Yet it appears that the Philadelphia Phillies, under the artistry of one Pat Gillick, will certainly command more than just a casual glance or second look. This team has been carefully constructed to resist damage and disrepair. It seems primed and poised for a playoff run in 2006. Although the awards will not be announced until sometime in mid-October, the early returns would seem to indicate that Pat Gillick did indeed... paint a masterpiece.
Author's Note: Joseph Addison once said that "the consciousness of being loved softens the keenest pang, even at the moment of parting; yea, even the eternal farewell is robbed of half its bitterness when uttered in accents that breathe love to the last sigh." If ever a man was deeply loved at his parting it was Jeff Lamana, who passed away at 10:19 AM on the morning of Saturday, April 1.
The story of Jeff Lamana, lifetime Phillie phan, and indeed, the artist who painted a masterpiece known as PhilaPhans.com, was a well documented one, and continues to be so. His courage and kindness under the most difficult of circumstances will long be remembered and treasured by his countless friends and family alike. Yet it will not be in death that he is remembered but in how he lived.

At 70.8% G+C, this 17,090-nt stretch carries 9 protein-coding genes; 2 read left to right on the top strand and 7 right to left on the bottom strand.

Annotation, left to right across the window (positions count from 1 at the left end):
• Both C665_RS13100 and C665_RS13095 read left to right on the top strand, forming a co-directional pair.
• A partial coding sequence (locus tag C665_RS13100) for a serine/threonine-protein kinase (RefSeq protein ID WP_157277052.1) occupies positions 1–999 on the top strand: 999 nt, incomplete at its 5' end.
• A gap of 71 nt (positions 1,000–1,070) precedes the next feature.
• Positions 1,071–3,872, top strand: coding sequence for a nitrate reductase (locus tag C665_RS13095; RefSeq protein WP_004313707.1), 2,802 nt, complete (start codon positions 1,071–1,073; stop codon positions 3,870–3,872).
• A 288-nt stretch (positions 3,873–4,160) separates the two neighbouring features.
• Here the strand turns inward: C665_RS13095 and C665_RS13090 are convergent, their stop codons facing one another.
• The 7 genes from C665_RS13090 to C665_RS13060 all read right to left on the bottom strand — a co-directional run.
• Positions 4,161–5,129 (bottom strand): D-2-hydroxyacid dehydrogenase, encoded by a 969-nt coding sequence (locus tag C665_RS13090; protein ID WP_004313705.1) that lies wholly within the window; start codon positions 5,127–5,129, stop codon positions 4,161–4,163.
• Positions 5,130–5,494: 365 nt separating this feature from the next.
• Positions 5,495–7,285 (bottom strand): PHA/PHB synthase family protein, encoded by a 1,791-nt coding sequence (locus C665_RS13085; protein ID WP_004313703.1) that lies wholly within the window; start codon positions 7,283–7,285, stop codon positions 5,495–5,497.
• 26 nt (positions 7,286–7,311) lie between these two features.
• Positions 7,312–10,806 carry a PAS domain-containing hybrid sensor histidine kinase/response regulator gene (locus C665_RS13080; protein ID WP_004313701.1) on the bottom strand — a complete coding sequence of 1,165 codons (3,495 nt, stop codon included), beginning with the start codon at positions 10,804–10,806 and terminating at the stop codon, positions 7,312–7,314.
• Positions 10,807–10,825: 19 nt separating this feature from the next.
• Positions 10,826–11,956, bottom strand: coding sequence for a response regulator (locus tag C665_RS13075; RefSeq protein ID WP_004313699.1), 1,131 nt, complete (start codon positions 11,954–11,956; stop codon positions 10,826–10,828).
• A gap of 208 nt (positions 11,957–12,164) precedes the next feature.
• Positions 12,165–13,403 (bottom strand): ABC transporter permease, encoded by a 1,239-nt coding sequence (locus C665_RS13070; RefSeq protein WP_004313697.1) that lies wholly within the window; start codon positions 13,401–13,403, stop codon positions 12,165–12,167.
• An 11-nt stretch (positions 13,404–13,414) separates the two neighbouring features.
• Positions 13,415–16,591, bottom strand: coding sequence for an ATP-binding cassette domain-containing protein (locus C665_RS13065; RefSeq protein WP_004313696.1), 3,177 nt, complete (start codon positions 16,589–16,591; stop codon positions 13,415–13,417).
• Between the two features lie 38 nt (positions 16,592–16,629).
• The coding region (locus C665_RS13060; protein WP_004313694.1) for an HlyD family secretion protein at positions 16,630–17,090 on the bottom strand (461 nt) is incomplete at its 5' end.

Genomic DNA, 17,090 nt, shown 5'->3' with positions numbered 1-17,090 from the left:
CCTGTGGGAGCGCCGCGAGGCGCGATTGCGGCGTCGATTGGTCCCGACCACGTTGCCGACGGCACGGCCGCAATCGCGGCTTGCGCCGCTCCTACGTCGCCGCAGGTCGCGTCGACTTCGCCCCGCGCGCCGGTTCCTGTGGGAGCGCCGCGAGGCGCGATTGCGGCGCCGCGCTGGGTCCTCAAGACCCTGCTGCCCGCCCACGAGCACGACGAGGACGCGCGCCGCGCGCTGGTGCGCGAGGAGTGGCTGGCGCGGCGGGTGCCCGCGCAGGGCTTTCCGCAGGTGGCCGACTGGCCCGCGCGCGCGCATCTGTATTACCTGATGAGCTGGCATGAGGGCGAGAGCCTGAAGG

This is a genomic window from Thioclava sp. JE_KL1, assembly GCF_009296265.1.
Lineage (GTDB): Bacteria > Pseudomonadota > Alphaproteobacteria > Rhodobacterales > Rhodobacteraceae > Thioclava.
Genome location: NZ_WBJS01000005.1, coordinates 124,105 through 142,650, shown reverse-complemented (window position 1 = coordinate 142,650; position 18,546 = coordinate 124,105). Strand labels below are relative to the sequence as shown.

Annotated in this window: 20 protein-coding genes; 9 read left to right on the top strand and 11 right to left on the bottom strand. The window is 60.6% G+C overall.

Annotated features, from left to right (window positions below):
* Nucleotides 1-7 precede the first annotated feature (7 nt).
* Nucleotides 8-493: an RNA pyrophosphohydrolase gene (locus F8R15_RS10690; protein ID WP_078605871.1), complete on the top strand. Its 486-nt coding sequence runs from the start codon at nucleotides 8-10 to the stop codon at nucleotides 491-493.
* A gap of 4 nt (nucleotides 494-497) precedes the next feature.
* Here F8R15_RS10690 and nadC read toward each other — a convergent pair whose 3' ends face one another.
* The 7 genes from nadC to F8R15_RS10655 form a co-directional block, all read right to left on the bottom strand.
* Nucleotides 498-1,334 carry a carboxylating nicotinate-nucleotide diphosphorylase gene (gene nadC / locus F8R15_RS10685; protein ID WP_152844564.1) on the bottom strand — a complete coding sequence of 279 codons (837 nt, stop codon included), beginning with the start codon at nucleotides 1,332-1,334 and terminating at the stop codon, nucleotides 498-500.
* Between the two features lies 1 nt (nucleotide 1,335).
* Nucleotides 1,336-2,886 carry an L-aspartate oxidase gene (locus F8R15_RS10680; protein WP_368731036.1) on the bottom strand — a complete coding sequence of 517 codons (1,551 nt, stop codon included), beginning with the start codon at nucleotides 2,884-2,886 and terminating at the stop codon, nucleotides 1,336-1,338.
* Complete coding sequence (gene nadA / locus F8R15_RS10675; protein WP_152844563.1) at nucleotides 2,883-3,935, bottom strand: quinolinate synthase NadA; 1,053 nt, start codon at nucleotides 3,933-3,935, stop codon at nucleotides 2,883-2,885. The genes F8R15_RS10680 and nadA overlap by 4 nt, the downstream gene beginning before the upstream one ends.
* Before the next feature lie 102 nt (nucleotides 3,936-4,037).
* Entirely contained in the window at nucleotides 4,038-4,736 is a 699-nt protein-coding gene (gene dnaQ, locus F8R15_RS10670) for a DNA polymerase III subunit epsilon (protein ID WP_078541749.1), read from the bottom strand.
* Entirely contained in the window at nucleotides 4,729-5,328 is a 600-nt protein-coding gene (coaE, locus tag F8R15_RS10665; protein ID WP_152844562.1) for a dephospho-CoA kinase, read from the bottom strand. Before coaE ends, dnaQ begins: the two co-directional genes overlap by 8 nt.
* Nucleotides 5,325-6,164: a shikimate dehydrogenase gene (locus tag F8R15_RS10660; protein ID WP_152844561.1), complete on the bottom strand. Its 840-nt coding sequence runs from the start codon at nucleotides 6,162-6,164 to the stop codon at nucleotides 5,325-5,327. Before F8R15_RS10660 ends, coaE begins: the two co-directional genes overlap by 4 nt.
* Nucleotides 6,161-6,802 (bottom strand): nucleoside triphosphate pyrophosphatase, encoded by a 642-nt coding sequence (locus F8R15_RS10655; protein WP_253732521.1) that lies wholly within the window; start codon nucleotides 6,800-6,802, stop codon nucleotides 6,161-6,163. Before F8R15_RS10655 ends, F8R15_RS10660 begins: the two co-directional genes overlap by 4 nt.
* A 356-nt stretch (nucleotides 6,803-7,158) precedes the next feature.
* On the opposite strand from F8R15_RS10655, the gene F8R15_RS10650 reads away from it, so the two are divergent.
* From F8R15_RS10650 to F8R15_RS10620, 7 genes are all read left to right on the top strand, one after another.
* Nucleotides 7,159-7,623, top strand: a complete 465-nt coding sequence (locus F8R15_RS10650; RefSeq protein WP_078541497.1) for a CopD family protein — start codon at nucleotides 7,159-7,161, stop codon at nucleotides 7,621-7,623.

Jeff Lamana had the courage to live his life to the fullest, even if this fullness produced a mere 32 years on the earth. Still, Jeff would not wish for us to mourn his passing as much as to celebrate his living. This was a man who did much with the little time he had, and his legacy will not only be in the Phillie board he created, but in the many friends he accumulated because of his board.
It was a testament to his spirit and love of life that as recently as a few weeks ago he lived out his final dream... to attend the Phillies spring training at Clearwater and watch his beloved team compete. We can learn much from Jeff's life... to love and to be loved, to befriend and to be a friend, to embrace life without fear of rejection. These are the lasting legacies of Jeff Lamana and they are cause for celebration and not sadness.
Jeff Lamana was the rare person who seemed to understand that life is not judged ultimately by the length but rather by the fullness of it, and for that we should all feel a sense of wonderment at what he achieved in such a brief time. We are all better for having known him, and a greater legacy no man can hope to have.
He leaves behind a loving wife, Adina, and a caring mother, Rose, as well as the countless people whose lives are better for having known him. Rest in peace, my friend, you have earned the reward for all your efforts.